The Writing Stick: Sharing Indigenous Stories

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Recently, almost two years of planning culminated in a thought-provoking, passionate conference about publishing Indigenous authors and stories. The Writing Stick: Sharing Indigenous StoriesThe Writing Stick: Sharing Indigenous Stories was held at the University of Alberta on June 8, 9, and 10 and over 230 people registered. The conference was the brainchild of the director of the University of Alberta Press, Linda Cameron, who was answering a challenge Gerald Beasley (Vice-Provost and Chief Librarian of the University of Alberta) put to all of his directors to find innovative ways to respond to the Truth and Reconciliation Commission.

In the planning stages, I asked Linda how many people she thought might attend the conference. She suggested 30 to 40 people would come, to which I responded, "All this work for 40 people? I want to see 200!" Our partners all agreed we wanted to think big: Alberta Aboriginal Arts, Alberta Magazine Publishers Association, Book Publishers Association of Alberta, Dreamspeakers Film Festival, Edmonton Public Library, Theytus Books, and the Writers' Guild of Alberta. When our registration numbers hit and then exceeded our "stretch goal," we were elated.

Who came? Writers, publishers, editors, librarians, journalists, filmmakers, educators, students, and others. We recruited more than 20 phenomenal presenters from BC, Alberta, Saskatchewan, Manitoba, Ontario, and Massachusetts. More than 40% of the attendees self-identified as Indigenous, which was a key statistic: one of my many fears was that we would have non-Indigenous publishers talking to themselves about best practices in publishing Indigenous works.

We worked our way through the fundraising, wondering at times if we would be able to hold a physical conference or have to be satisfied with a virtual meeting. When we hit our fundraising goal two months prior to the conference, there was huge relief. Having the first promise of funding come in from the U of A itself was like seeing a light at the end of the tunnel. Additional funding came from the Government of Canada through the Department of Canadian Heritage, the Government of Alberta, the City of Edmonton, the Edmonton Arts Council, and Access Copyright Foundation.

This was the first conference several of us had ever organized, and it amazed us how much work it was. The planning was intense as this was the first conference of its kind, and everything had to be built from the ground up. What kind of conference was it going to be? When would it be held? What would we call it? What would the logo look like and who would design it? How could we build bridges and relationships with Indigenous communities to ensure that our planning team had enough Indigenous representation? How could we balance ideas presented in a lecture format with the art, performance, and reflection aspects we envisioned? How would we handle the cultural protocols and who would be our Elders for the event? In preparation, I attended many of the TRC-inspired events on campus and around Edmonton; checked out a local powwow; attended a round dance; participated in a cultural protocol training session at Maskwacis. It was exciting, educational, challenging work.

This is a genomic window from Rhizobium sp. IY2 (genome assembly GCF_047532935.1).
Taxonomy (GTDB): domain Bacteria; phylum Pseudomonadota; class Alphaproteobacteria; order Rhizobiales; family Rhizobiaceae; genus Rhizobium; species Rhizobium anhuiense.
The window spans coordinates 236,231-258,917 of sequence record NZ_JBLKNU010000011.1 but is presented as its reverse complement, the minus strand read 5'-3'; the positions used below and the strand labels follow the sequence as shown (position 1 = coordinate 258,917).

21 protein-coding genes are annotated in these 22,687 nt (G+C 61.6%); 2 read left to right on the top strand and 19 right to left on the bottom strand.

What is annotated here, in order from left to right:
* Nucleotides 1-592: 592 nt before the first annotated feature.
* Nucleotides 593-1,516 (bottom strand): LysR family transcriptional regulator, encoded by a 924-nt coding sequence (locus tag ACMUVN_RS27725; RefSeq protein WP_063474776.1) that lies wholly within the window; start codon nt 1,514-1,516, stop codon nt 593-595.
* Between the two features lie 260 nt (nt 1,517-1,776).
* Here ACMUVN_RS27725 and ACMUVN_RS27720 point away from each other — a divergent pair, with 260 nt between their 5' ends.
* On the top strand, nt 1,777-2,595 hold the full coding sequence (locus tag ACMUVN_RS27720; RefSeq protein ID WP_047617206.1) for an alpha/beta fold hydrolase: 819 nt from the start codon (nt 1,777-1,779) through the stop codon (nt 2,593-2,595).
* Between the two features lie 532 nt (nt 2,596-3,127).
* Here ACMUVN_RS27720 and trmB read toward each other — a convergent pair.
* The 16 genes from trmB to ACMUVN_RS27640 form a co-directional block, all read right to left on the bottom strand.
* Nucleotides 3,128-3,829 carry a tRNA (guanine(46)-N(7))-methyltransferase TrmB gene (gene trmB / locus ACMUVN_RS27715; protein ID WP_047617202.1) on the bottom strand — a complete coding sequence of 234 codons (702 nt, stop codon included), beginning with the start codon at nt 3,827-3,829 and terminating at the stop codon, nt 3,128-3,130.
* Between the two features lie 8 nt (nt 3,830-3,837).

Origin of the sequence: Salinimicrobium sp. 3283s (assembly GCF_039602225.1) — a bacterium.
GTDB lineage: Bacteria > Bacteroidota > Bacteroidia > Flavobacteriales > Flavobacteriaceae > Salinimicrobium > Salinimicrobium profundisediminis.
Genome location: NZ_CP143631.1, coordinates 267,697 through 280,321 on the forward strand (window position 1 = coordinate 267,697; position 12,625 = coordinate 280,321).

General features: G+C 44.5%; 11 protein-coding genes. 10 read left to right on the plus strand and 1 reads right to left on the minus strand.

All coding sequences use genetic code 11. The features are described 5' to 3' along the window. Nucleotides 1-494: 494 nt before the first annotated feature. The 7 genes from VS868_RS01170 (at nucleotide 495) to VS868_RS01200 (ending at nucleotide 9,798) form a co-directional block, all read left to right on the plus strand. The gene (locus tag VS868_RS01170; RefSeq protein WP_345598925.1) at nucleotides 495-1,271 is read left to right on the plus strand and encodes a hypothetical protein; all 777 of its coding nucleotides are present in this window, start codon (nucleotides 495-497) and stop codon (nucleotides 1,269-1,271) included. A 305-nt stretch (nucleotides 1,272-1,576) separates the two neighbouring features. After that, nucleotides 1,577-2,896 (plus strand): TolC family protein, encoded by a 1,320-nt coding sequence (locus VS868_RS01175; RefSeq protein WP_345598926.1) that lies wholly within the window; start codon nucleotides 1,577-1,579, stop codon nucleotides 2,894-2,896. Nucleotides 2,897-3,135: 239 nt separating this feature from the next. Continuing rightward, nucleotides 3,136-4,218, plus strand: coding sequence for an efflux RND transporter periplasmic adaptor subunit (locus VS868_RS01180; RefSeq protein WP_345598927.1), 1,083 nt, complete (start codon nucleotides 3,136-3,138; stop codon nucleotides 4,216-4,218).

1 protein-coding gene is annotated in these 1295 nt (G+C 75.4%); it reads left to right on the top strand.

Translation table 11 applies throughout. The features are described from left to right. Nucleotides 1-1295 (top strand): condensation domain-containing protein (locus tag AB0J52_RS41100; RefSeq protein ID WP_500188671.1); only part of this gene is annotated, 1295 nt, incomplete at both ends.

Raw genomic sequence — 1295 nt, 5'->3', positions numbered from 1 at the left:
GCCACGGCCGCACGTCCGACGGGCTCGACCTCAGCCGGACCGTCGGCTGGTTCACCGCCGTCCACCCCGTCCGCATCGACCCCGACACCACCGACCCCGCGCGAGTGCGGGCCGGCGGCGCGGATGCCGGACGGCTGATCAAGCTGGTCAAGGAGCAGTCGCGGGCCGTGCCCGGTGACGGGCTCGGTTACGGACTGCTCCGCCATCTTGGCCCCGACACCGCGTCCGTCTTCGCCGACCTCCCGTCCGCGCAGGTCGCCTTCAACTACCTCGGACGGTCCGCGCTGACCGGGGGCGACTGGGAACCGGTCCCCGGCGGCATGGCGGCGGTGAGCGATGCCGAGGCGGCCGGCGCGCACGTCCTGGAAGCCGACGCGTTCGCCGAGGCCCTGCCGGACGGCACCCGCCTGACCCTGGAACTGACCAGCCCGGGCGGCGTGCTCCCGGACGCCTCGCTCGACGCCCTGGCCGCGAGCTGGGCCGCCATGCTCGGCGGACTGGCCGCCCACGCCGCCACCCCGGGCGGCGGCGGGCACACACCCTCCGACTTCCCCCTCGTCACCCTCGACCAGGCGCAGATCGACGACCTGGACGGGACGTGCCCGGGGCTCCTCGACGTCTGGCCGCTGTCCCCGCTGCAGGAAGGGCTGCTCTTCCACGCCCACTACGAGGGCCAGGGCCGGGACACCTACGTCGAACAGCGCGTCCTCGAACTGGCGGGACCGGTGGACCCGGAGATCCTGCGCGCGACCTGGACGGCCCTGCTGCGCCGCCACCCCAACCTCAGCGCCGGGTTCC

We were fortunate to work with one of the U of A Library's first Indigenous interns, Tanya Ball, who was completing her Masters in Library and Information Science. She worked with the University of Alberta Press one day a week for several months and was the linchpin for all of the activities we undertook - from taking minutes to contracting presenters to arranging logistics. On the days of the actual conference, we learned that months of planning could come to naught if we didn't execute with precision. While there were hiccups, the Steering Committee members and our amazing group of volunteers - mainly students - made it all work. Both during and after the event, we heard that it was one of the most important, valuable, and meaningful conferences people had ever attended.

During the conference I learned many things, particularly that many well-intentioned, well-educated people don't understand Canada's full history of colonization and the depth of resilience exhibited by Indigenous communities. Together, attendees took part in cultural activities, experiencing the power of a Sunrise Ceremony and relying on the knowledge of our four Elders, Wilson Bearhead, Martha Campiou, Theresa Strawberry, and Harry Watchmaker.

Over and over again, we heard about the importance of developing ongoing, respectful relationships with Indigenous people and communities. Our hope of creating conversations became a reality, with people involved in powerful exchanges in every corner. As first steps toward continuing the conversations we started, we will maintain the conference website, develop greater linkages amongst conference attendees, and continue to build our relationships with one another.

The conference has several legacy pieces that will extend its influence. Most of the sessions were videotaped and will be housed in ERA, the digital repository at the University of Alberta. Dawn-Marie Marchand created an original piece of art in response to the presentations and conversations while Joleyne Mayers-Jaekel developed a graphic recording of the information.

The most common question at the end of the three days? "When is the next Writing Stick?"
Any volunteers?

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Cathie Crooks - Associate Director / Manager Planning & Operations, University of Alberta Press

Cathie is the Associate Director / Manager Planning & Operations at the University of Alberta Press. She is a publishing, marketing, and communications specialist and experienced project manager.